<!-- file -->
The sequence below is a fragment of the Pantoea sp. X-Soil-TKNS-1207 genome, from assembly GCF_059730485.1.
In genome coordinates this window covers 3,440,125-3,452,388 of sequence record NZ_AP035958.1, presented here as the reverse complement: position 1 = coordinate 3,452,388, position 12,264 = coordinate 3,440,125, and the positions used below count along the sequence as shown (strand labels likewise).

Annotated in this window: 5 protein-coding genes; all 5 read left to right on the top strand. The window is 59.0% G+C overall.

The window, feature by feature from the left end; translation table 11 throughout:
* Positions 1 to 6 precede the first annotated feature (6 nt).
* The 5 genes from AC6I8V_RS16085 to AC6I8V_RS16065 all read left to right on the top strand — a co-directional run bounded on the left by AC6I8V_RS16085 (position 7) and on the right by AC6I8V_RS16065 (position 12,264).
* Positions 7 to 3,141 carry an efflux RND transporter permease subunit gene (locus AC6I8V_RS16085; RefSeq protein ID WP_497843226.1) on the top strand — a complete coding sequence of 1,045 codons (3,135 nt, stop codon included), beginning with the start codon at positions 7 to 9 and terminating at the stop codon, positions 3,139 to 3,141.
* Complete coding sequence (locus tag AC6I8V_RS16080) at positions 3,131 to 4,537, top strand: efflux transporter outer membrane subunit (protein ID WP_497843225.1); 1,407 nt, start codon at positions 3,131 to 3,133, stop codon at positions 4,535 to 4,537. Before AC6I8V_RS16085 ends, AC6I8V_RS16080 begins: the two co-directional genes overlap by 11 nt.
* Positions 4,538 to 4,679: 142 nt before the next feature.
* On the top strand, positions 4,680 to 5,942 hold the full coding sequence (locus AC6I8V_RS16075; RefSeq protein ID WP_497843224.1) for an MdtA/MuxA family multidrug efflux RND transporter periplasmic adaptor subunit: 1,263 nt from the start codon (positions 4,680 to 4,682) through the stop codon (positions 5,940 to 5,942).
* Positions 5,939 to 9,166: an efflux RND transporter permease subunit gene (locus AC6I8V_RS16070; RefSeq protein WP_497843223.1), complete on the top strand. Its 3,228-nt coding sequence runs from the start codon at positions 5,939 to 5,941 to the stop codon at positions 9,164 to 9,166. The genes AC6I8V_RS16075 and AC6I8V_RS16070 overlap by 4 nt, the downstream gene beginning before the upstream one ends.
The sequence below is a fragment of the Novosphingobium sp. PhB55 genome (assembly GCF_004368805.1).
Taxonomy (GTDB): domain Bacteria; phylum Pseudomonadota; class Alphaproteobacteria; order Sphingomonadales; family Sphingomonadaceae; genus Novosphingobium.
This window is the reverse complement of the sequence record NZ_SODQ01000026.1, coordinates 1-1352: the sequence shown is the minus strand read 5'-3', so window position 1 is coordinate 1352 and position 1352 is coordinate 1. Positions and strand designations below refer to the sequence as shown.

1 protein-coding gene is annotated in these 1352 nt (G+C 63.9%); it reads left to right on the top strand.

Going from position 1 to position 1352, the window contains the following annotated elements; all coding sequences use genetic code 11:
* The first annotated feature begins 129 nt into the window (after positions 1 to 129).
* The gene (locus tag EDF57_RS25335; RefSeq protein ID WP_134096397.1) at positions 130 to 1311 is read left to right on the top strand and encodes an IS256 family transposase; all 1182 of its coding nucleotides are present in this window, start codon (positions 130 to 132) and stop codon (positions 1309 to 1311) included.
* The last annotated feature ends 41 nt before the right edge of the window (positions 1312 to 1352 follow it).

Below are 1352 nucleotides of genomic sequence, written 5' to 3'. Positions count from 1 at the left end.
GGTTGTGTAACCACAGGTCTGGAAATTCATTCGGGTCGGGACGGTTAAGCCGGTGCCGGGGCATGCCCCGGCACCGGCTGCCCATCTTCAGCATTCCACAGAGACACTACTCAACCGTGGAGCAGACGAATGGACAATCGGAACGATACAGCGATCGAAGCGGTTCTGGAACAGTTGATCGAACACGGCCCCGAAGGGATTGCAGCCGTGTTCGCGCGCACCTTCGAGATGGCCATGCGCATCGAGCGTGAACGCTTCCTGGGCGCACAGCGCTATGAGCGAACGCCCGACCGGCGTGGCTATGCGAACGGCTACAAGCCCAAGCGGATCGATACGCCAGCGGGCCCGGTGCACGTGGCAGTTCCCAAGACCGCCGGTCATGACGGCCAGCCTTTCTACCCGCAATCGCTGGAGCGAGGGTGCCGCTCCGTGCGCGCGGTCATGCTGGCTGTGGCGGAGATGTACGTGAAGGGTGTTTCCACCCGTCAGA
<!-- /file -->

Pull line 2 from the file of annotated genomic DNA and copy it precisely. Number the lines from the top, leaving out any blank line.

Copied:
In genome coordinates this window covers 3,440,125-3,452,388 of sequence record NZ_AP035958.1, presented here as the reverse complement: position 1 = coordinate 3,452,388, position 12,264 = coordinate 3,440,125, and the positions used below count along the sequence as shown (strand labels likewise).